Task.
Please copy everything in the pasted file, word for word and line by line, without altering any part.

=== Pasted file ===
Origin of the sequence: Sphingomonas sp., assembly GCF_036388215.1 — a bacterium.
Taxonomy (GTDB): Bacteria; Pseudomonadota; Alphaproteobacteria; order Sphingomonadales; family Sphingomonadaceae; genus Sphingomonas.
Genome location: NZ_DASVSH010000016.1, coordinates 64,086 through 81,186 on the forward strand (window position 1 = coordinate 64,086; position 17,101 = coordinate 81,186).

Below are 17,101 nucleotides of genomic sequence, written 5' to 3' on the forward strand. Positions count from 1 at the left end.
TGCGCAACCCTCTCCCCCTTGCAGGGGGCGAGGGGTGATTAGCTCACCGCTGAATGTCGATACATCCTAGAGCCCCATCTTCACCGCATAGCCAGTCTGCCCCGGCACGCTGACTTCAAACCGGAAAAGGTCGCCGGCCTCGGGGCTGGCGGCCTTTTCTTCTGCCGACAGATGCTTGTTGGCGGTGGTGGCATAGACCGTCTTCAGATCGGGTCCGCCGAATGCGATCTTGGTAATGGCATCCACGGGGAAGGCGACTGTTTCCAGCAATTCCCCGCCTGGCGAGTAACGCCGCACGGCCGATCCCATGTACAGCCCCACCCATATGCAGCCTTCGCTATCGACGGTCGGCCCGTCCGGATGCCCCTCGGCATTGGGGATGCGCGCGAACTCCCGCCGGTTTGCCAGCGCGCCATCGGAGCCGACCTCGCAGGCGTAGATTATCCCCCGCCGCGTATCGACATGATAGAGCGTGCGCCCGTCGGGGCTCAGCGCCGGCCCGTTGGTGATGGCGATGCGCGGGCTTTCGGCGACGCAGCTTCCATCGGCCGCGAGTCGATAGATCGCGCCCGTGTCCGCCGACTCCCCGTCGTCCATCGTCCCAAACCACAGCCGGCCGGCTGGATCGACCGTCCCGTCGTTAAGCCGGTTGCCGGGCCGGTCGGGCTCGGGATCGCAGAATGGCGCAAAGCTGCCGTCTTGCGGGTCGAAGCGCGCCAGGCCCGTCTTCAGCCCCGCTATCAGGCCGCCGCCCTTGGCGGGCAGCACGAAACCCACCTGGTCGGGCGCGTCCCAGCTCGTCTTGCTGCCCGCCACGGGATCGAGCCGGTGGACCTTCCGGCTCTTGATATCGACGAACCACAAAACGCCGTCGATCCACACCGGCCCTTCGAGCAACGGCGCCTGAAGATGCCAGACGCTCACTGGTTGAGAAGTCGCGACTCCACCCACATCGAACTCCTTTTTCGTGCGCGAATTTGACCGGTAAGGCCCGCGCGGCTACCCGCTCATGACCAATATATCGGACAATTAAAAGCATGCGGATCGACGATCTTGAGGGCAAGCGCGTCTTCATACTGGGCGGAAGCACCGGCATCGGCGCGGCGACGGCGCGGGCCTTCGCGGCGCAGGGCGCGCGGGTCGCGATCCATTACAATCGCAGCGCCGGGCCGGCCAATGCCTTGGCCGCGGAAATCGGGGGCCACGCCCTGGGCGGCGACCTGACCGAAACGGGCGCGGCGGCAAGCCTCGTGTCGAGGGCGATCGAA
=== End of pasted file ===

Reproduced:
Origin of the sequence: Sphingomonas sp., assembly GCF_036388215.1 — a bacterium.
Taxonomy (GTDB): Bacteria; Pseudomonadota; Alphaproteobacteria; order Sphingomonadales; family Sphingomonadaceae; genus Sphingomonas.
Genome location: NZ_DASVSH010000016.1, coordinates 64,086 through 81,186 on the forward strand (window position 1 = coordinate 64,086; position 17,101 = coordinate 81,186).

Below are 17,101 nucleotides of genomic sequence, written 5' to 3' on the forward strand. Positions count from 1 at the left end.
TGCGCAACCCTCTCCCCCTTGCAGGGGGCGAGGGGTGATTAGCTCACCGCTGAATGTCGATACATCCTAGAGCCCCATCTTCACCGCATAGCCAGTCTGCCCCGGCACGCTGACTTCAAACCGGAAAAGGTCGCCGGCCTCGGGGCTGGCGGCCTTTTCTTCTGCCGACAGATGCTTGTTGGCGGTGGTGGCATAGACCGTCTTCAGATCGGGTCCGCCGAATGCGATCTTGGTAATGGCATCCACGGGGAAGGCGACTGTTTCCAGCAATTCCCCGCCTGGCGAGTAACGCCGCACGGCCGATCCCATGTACAGCCCCACCCATATGCAGCCTTCGCTATCGACGGTCGGCCCGTCCGGATGCCCCTCGGCATTGGGGATGCGCGCGAACTCCCGCCGGTTTGCCAGCGCGCCATCGGAGCCGACCTCGCAGGCGTAGATTATCCCCCGCCGCGTATCGACATGATAGAGCGTGCGCCCGTCGGGGCTCAGCGCCGGCCCGTTGGTGATGGCGATGCGCGGGCTTTCGGCGACGCAGCTTCCATCGGCCGCGAGTCGATAGATCGCGCCCGTGTCCGCCGACTCCCCGTCGTCCATCGTCCCAAACCACAGCCGGCCGGCTGGATCGACCGTCCCGTCGTTAAGCCGGTTGCCGGGCCGGTCGGGCTCGGGATCGCAGAATGGCGCAAAGCTGCCGTCTTGCGGGTCGAAGCGCGCCAGGCCCGTCTTCAGCCCCGCTATCAGGCCGCCGCCCTTGGCGGGCAGCACGAAACCCACCTGGTCGGGCGCGTCCCAGCTCGTCTTGCTGCCCGCCACGGGATCGAGCCGGTGGACCTTCCGGCTCTTGATATCGACGAACCACAAAACGCCGTCGATCCACACCGGCCCTTCGAGCAACGGCGCCTGAAGATGCCAGACGCTCACTGGTTGAGAAGTCGCGACTCCACCCACATCGAACTCCTTTTTCGTGCGCGAATTTGACCGGTAAGGCCCGCGCGGCTACCCGCTCATGACCAATATATCGGACAATTAAAAGCATGCGGATCGACGATCTTGAGGGCAAGCGCGTCTTCATACTGGGCGGAAGCACCGGCATCGGCGCGGCGACGGCGCGGGCCTTCGCGGCGCAGGGCGCGCGGGTCGCGATCCATTACAATCGCAGCGCCGGGCCGGCCAATGCCTTGGCCGCGGAAATCGGGGGCCACGCCCTGGGCGGCGACCTGACCGAAACGGGCGCGGCGGCAAGCCTCGTGTCGAGGGCGATCGAA